Under EU law, a government investing in its own enterprises potentially breaches state aid laws if “fresh capital is contributed in circumstances that would not be acceptable to a private investor operating under prevailing market conditions” - that is to say, if the government makes an investment decision that would not have been contemplated by a profit-seeking financier. This is held to be the case “where the financial position of the company... is such that a normal return cannot be expected within a reasonable time from the capital invested” or where for any other reason “the company would be unable to raise the funds needed for an investment programme on the capital markets”. In short, the limitations against government investment apply precisely in those cases where such investment is most necessary in order to protect working people from the vicissitudes of the market.
“Busting The Lexit Myths” seems to acknowledge this but fails to recognise its implications. “Investments in companies where there is a functioning market need to be akin to an investment that a rational economic investor would make” Nick Donovan writes. “However, this criterion does not apply where there is not a functioning market – then the state can act to meet social needs, including through subsidies and public ownership.” To say this is to confuse an industrial policy with public services. Obviously the government can, within or outside the EU, maintain a road system or run schools. Yet it is the ability of government to intervene in, and invest in, the production of goods and services for which there is a market - everything from steel to transport services - that will be crucial to addressing the long term crisis in jobs and incomes.
Donovan States that a National Investment Bank - a real centre piece of last Labour Manifesto - would be allowed under EU state aid laws. But the question is, what sort of investment bank? For such an institution to have any social utility, it would have make investment decisions on a different basis from a standard profit-seeking financier. If it was to do anything more than double up on the efforts of the market, then it would need to invest in projects that were not capable of generating sufficient private profit to be viable but which could be justified by their wider social and economic utility. And yet as we have seen, it is precisely the sort of investment that private banks would not make which falls foul of EU state aid rule. Thus in 2016 the public investment authorities in Belgium were ordered to recover E211m that they had invested in a steel plant on the grounds that “no private investor would have accepted to invest at the same terms” and the that investment therefore “distorted competition”.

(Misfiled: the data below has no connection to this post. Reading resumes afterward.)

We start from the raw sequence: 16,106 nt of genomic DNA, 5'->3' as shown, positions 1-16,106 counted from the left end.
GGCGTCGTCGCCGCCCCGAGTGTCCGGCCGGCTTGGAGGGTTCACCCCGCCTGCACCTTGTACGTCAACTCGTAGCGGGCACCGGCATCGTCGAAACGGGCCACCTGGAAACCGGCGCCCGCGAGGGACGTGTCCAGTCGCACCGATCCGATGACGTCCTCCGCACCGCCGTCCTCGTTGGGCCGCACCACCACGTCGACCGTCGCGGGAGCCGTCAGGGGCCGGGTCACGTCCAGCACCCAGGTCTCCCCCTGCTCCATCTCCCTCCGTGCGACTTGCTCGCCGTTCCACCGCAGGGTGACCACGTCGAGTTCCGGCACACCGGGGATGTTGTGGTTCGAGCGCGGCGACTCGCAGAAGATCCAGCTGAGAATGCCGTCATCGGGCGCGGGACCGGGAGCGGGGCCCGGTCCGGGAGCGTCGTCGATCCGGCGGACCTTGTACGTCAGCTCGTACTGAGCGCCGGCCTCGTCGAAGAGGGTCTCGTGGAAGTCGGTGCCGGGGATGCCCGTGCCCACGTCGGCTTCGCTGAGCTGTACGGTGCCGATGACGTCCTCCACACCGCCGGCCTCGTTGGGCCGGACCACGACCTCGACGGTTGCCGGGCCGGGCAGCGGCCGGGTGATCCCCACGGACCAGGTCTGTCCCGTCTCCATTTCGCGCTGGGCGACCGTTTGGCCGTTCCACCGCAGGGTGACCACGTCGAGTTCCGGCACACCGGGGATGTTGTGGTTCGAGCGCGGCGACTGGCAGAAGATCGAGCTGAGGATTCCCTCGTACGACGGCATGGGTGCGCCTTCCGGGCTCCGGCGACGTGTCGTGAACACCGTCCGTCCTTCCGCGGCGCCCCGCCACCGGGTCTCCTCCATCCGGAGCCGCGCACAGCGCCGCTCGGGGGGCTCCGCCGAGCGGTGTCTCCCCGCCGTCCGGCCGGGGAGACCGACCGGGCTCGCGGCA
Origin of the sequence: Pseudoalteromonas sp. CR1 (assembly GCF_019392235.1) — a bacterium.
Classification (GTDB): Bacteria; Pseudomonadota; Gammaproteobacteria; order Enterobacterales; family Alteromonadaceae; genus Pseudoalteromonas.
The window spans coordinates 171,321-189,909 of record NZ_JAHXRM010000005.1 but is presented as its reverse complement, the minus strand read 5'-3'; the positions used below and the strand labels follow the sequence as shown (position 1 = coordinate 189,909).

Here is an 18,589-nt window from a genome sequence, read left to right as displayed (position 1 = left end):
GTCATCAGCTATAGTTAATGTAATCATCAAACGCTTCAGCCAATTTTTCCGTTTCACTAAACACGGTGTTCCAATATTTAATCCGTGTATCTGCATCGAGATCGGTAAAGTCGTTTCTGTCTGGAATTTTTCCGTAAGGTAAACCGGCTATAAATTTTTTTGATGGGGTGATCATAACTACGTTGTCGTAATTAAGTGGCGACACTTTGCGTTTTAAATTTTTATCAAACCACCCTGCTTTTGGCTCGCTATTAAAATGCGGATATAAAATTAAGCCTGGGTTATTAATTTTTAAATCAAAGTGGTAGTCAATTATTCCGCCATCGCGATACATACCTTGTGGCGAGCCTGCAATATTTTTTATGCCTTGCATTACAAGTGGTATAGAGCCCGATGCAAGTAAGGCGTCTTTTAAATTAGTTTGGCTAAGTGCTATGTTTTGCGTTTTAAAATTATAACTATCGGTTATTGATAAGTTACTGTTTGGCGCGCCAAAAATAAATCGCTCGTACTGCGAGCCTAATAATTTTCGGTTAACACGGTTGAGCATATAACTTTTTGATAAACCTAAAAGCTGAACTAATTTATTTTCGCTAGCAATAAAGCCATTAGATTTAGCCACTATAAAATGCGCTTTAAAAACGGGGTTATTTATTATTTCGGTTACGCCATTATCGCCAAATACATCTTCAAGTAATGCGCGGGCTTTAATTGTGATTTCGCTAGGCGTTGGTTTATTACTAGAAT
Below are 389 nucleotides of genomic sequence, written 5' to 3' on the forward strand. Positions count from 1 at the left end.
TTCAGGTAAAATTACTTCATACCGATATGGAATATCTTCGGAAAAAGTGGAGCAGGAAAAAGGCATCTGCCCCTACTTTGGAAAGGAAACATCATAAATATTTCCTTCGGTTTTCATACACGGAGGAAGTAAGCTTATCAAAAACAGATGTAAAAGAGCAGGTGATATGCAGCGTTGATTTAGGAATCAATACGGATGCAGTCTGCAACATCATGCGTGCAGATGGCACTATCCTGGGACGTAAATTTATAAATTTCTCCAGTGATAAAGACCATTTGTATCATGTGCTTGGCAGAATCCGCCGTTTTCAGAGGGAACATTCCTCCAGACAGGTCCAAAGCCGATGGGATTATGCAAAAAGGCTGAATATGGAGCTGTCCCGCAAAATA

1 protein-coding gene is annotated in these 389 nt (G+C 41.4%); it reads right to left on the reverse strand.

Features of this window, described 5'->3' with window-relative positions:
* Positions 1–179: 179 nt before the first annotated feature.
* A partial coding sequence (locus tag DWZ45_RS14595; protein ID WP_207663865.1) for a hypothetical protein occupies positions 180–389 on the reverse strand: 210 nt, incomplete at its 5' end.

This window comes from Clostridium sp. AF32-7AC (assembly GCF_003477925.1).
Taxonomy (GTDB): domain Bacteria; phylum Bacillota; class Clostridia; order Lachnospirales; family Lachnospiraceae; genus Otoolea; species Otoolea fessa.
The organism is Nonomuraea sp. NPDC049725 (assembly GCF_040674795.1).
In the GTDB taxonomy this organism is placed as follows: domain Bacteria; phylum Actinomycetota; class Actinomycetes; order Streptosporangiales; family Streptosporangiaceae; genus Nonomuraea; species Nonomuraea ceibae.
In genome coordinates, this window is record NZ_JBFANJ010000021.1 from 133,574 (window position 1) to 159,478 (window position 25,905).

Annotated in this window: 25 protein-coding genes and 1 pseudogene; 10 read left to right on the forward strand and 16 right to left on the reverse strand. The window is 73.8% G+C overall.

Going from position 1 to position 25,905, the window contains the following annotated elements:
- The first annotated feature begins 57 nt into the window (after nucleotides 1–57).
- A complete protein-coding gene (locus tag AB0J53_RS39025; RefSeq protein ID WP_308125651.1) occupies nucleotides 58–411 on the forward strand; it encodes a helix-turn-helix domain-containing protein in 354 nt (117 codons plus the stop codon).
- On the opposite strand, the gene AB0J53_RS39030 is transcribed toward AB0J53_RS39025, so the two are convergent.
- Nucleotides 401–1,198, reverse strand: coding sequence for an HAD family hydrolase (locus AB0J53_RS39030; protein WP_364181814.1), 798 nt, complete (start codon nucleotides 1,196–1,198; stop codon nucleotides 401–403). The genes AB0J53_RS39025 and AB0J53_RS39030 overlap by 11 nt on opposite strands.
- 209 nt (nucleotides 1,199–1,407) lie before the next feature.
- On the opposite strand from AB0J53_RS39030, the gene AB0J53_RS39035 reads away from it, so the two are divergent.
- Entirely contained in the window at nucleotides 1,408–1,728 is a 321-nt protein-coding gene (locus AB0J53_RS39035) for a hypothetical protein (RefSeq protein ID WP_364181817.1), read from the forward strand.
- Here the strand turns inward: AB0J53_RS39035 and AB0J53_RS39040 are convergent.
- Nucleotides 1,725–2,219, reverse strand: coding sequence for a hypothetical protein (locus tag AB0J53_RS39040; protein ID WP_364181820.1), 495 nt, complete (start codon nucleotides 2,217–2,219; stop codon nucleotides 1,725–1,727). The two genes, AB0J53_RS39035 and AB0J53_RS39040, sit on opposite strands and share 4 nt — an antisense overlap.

The WTO Red Herring
The pamphlet also assails the idea of Lexit on the grounds that “there is no escape from state aid rules”. “Even the hardest form of Brexit” Nick Donovan writes” trading under WTO rules, means complying with WTO anti-subsidy provisions”. What he doesn’t mention is that WTO anti-subsidy provisions are a completely different kettle of fish from EU state aid rules - being far narrower in their scope, far less stringent in their implementation and fundamentally different in how they operate.
WTO rules start from the presumption that subsidies are permissible, whereas the EU starts from the presumption that subsidies are illegal. Hence, under WTO rules a government is free to subsidise state-owned enterprises or private businesses and it is up to other governments to demonstrate the subsidy breaks the relatively limited rules before action can be taken. By contrast, before any subsidy is granted within the European Single Market - including those that go to state-owned enterprises - the government in question is expected to put it before the jurisdiction of the European Commission.
Perhaps more importantly, WTO anti-subsidy provisions only apply where government aid can be shown to materially distort the pattern of international trade - by reducing another country’s exports or increasing its imports. By contrast, EU state aid provisions effectively apply to any good or service that can be bought or sold. Just as long as a public or private entity produces something which could be traded between member states, the subsidy is held to fall under the remit of EU state aid laws - regardless or whether or not the good or service is actually being exported or imported. Significantly, this can also apply to public services for which there is a market. It was on this basis that the lifeline ferry services operating between the Scottish Mainland and the Scottish Islands were deemed to fall under the remit of EU state-aid rules and were forced open to competitive tender - something that would have been unimaginable and impossible on the basis of WTO rules alone.